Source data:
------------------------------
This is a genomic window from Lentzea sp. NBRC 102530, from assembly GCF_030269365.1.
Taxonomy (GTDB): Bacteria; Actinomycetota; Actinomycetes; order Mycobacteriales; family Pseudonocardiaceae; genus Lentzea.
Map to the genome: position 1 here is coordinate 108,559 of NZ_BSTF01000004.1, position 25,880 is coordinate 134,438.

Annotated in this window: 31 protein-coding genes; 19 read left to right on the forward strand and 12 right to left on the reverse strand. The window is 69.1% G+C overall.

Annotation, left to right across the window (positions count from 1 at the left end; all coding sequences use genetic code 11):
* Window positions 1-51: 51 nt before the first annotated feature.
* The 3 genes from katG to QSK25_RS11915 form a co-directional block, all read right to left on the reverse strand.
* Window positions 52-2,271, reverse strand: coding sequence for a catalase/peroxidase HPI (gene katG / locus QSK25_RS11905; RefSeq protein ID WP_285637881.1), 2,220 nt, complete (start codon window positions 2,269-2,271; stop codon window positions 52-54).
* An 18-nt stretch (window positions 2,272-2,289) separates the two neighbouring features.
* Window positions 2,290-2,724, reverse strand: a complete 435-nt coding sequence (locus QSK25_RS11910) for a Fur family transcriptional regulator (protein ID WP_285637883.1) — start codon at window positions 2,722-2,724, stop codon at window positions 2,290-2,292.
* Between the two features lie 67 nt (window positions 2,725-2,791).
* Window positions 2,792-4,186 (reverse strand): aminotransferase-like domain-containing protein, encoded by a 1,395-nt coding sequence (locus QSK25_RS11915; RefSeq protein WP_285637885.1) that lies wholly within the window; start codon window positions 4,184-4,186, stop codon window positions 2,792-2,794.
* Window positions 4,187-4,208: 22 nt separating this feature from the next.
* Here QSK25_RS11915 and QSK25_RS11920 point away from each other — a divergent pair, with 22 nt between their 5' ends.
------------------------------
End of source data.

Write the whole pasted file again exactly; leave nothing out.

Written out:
This is a genomic window from Lentzea sp. NBRC 102530, from assembly GCF_030269365.1.
Taxonomy (GTDB): Bacteria; Actinomycetota; Actinomycetes; order Mycobacteriales; family Pseudonocardiaceae; genus Lentzea.
Map to the genome: position 1 here is coordinate 108,559 of NZ_BSTF01000004.1, position 25,880 is coordinate 134,438.

Annotated in this window: 31 protein-coding genes; 19 read left to right on the forward strand and 12 right to left on the reverse strand. The window is 69.1% G+C overall.

Annotation, left to right across the window (positions count from 1 at the left end; all coding sequences use genetic code 11):
* Window positions 1-51: 51 nt before the first annotated feature.
* The 3 genes from katG to QSK25_RS11915 form a co-directional block, all read right to left on the reverse strand.
* Window positions 52-2,271, reverse strand: coding sequence for a catalase/peroxidase HPI (gene katG / locus QSK25_RS11905; RefSeq protein ID WP_285637881.1), 2,220 nt, complete (start codon window positions 2,269-2,271; stop codon window positions 52-54).
* An 18-nt stretch (window positions 2,272-2,289) separates the two neighbouring features.
* Window positions 2,290-2,724, reverse strand: a complete 435-nt coding sequence (locus QSK25_RS11910) for a Fur family transcriptional regulator (protein ID WP_285637883.1) — start codon at window positions 2,722-2,724, stop codon at window positions 2,290-2,292.
* Between the two features lie 67 nt (window positions 2,725-2,791).
* Window positions 2,792-4,186 (reverse strand): aminotransferase-like domain-containing protein, encoded by a 1,395-nt coding sequence (locus QSK25_RS11915; RefSeq protein WP_285637885.1) that lies wholly within the window; start codon window positions 4,184-4,186, stop codon window positions 2,792-2,794.
* Window positions 4,187-4,208: 22 nt separating this feature from the next.
* Here QSK25_RS11915 and QSK25_RS11920 point away from each other — a divergent pair, with 22 nt between their 5' ends.